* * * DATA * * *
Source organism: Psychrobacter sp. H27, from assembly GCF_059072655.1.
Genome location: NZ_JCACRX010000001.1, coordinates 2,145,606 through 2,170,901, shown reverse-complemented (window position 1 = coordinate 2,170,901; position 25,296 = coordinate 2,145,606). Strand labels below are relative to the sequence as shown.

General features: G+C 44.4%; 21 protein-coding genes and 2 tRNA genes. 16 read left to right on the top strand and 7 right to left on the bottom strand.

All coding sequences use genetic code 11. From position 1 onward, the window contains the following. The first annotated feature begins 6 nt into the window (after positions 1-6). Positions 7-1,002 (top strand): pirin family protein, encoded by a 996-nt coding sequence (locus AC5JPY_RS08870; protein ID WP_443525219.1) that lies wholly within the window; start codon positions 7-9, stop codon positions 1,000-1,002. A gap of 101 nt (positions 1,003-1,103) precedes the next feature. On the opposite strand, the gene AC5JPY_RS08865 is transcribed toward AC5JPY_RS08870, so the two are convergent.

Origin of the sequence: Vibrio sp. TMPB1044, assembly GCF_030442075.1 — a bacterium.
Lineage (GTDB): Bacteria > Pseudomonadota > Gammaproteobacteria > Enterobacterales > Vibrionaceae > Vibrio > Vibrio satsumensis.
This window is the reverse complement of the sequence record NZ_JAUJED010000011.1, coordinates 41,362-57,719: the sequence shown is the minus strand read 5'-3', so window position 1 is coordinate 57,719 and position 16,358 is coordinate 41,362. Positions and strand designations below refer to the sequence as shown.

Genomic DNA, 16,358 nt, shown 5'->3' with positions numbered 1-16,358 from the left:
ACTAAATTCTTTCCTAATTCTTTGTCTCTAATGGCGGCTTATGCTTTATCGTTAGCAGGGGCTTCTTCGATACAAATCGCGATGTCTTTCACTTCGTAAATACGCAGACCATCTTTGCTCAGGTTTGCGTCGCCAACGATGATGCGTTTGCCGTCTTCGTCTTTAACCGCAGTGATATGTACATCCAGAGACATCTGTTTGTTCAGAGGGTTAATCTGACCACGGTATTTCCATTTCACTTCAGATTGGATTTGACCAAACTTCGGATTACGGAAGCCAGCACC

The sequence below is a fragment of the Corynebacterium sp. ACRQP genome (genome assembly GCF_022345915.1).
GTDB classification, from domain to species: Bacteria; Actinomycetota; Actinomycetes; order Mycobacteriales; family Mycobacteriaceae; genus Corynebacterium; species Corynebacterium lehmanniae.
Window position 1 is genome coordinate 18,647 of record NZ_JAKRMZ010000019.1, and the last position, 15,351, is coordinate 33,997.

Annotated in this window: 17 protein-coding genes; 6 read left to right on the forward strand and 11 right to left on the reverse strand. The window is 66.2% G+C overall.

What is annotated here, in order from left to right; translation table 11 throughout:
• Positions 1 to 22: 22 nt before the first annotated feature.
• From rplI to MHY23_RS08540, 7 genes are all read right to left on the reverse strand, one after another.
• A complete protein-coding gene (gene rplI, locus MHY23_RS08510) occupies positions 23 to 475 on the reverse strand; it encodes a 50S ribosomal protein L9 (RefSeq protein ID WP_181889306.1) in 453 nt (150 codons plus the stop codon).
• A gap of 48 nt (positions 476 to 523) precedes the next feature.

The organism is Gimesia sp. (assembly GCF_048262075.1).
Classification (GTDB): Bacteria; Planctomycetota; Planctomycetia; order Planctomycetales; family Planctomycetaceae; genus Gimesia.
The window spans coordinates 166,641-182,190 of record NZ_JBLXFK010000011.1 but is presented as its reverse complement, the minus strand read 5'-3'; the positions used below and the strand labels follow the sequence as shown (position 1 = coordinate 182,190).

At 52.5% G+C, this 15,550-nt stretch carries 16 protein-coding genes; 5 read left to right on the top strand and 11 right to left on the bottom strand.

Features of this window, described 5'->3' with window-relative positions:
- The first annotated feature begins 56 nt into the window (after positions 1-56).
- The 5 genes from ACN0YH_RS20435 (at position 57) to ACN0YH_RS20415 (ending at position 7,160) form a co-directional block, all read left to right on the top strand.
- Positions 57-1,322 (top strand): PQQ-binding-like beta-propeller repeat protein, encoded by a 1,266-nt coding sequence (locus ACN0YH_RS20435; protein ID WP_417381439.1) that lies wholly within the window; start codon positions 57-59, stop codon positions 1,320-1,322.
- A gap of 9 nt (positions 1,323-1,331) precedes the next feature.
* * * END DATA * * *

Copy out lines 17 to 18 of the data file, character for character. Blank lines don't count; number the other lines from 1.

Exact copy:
• A complete protein-coding gene (gene rplI, locus MHY23_RS08510) occupies positions 23 to 475 on the reverse strand; it encodes a 50S ribosomal protein L9 (RefSeq protein ID WP_181889306.1) in 453 nt (150 codons plus the stop codon).
• A gap of 48 nt (positions 476 to 523) precedes the next feature.